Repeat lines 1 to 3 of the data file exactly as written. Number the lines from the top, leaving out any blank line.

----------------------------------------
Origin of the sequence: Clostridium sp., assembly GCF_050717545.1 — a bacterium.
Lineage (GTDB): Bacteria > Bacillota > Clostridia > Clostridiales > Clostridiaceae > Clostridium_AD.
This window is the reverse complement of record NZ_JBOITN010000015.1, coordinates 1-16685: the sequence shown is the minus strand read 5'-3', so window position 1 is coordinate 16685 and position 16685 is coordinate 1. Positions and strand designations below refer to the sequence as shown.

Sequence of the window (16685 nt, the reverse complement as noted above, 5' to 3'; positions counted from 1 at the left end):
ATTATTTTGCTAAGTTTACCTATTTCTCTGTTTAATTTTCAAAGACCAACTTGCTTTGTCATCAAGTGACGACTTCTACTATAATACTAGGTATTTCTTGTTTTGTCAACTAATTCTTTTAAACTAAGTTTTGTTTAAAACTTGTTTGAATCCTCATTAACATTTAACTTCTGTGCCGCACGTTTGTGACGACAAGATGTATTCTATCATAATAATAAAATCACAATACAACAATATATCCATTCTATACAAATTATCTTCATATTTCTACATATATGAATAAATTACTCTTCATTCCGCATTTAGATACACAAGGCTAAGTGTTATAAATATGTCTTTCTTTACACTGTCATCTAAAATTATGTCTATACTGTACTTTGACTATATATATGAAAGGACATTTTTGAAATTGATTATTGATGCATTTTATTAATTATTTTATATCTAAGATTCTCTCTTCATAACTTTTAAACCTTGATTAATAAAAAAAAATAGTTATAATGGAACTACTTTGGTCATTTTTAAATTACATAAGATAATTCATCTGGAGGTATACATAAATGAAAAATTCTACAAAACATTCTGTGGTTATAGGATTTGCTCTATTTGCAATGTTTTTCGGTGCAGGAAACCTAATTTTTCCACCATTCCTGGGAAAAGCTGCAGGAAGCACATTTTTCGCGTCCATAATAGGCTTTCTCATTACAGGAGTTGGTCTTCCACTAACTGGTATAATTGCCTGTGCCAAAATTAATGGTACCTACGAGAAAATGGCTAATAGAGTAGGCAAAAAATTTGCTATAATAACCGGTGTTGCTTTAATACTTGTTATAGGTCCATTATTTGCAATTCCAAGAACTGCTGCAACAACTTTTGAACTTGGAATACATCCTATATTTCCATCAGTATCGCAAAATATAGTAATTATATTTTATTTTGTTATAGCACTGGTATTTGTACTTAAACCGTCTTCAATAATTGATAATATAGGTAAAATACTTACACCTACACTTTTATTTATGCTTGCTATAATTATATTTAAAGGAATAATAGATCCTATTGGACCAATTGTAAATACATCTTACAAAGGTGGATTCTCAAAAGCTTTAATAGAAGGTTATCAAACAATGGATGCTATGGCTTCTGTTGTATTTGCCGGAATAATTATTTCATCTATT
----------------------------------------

Origin of the sequence: Clostridium sp., assembly GCF_050717545.1 — a bacterium.
Lineage (GTDB): Bacteria > Bacillota > Clostridia > Clostridiales > Clostridiaceae > Clostridium_AD.
This window is the reverse complement of record NZ_JBOITN010000015.1, coordinates 1-16685: the sequence shown is the minus strand read 5'-3', so window position 1 is coordinate 16685 and position 16685 is coordinate 1. Positions and strand designations below refer to the sequence as shown.